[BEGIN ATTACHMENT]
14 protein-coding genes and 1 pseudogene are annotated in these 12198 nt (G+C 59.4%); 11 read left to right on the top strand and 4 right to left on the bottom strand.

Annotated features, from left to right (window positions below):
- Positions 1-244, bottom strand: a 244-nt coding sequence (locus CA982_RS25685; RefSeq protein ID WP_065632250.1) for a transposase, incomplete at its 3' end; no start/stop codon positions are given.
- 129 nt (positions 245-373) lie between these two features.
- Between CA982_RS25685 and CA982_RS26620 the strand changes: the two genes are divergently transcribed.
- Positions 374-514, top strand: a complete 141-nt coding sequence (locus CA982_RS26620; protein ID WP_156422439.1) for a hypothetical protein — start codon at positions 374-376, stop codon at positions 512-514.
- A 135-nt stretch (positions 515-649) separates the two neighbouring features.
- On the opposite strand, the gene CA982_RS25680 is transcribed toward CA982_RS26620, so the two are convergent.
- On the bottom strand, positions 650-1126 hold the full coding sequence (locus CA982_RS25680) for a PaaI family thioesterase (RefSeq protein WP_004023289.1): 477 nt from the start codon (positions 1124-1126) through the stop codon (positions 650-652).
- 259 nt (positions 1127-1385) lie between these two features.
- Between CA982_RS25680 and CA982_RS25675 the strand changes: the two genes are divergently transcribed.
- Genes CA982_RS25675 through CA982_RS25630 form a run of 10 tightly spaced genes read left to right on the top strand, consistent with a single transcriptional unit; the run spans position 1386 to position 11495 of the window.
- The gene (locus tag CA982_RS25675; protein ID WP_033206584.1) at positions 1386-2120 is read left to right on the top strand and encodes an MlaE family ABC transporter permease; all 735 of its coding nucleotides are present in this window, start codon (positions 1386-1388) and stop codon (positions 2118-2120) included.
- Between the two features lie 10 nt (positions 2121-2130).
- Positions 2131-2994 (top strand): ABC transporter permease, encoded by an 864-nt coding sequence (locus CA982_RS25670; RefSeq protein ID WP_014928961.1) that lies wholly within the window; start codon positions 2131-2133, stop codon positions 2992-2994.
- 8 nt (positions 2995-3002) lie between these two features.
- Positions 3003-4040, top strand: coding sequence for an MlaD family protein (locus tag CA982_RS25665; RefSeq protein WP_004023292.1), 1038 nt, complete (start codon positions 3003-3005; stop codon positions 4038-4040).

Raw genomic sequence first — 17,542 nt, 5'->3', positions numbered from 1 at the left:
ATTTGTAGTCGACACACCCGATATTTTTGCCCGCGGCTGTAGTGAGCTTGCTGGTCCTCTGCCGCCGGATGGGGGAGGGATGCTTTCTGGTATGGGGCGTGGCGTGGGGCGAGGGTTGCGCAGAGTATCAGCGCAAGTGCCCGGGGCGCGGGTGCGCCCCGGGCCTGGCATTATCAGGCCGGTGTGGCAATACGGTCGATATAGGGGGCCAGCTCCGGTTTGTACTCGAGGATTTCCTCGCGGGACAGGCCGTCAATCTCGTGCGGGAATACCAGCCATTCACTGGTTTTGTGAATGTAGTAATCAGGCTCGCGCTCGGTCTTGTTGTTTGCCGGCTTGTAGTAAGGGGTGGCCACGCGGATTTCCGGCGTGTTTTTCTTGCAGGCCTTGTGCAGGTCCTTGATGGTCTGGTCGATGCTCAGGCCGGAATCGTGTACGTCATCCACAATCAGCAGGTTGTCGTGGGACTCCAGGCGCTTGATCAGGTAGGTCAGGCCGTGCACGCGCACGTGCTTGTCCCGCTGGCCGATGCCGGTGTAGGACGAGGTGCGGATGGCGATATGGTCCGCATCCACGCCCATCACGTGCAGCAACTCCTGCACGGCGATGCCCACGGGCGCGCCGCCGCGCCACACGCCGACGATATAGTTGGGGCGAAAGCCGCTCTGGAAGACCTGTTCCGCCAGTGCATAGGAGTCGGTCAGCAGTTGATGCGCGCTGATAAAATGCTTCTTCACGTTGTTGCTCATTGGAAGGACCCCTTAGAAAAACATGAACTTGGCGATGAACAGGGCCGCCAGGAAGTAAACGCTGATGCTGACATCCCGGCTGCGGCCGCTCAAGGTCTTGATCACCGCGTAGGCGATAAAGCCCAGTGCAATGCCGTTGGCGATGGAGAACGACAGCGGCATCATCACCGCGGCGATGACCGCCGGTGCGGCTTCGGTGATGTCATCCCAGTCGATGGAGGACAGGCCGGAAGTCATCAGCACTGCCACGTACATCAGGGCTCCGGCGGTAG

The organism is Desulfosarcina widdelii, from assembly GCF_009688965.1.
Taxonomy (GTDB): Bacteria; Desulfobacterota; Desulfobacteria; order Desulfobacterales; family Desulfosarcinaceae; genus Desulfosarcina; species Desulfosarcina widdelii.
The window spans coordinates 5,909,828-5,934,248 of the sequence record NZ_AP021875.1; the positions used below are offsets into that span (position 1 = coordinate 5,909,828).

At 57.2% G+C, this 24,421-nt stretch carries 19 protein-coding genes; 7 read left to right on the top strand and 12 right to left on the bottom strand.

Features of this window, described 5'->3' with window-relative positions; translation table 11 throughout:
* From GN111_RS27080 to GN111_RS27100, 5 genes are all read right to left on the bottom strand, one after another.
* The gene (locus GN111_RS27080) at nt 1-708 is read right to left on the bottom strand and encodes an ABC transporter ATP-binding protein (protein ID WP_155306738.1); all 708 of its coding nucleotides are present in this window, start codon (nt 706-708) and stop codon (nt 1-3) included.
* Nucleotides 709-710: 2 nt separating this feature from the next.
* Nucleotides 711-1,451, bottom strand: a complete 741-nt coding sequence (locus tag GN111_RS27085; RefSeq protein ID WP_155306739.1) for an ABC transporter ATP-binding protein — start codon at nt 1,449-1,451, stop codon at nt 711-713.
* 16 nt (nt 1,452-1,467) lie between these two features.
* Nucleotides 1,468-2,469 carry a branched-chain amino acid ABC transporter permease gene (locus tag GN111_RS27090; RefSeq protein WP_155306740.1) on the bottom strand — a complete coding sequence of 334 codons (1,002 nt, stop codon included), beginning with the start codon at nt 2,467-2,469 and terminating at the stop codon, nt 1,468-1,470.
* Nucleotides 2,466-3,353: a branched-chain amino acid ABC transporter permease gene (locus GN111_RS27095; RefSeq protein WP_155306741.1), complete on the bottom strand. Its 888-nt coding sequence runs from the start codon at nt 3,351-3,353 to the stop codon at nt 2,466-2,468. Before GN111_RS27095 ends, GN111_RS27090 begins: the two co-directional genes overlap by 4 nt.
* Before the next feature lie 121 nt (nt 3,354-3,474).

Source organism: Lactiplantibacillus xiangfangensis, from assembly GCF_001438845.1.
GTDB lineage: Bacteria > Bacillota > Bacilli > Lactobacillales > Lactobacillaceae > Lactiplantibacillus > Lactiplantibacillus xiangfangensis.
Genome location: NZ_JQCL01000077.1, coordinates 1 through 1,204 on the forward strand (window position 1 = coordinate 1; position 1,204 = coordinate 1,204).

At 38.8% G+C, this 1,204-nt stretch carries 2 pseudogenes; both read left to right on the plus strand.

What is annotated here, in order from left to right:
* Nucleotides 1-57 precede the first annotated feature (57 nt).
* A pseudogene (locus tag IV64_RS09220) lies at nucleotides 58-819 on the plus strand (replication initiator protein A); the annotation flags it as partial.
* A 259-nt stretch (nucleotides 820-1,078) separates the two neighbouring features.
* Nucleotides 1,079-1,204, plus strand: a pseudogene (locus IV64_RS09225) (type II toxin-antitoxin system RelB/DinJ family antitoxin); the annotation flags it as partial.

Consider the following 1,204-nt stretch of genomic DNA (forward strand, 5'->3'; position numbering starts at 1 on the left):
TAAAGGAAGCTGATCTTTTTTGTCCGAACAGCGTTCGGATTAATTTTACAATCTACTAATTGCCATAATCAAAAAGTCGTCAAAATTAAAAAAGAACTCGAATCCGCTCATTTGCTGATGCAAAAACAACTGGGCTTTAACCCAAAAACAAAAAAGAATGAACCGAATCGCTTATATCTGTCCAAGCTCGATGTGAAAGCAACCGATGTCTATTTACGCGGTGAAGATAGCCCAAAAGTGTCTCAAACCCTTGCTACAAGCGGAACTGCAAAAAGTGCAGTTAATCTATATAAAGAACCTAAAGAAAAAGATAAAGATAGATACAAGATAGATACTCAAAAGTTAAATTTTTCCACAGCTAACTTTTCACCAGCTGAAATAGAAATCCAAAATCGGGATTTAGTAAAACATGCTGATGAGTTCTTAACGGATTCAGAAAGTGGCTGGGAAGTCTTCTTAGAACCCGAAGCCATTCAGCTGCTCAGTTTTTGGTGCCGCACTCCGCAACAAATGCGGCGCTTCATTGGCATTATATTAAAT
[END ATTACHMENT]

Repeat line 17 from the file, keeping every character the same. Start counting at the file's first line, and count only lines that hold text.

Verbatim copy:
- Positions 3003-4040, top strand: coding sequence for an MlaD family protein (locus tag CA982_RS25665; RefSeq protein WP_004023292.1), 1038 nt, complete (start codon positions 3003-3005; stop codon positions 4038-4040).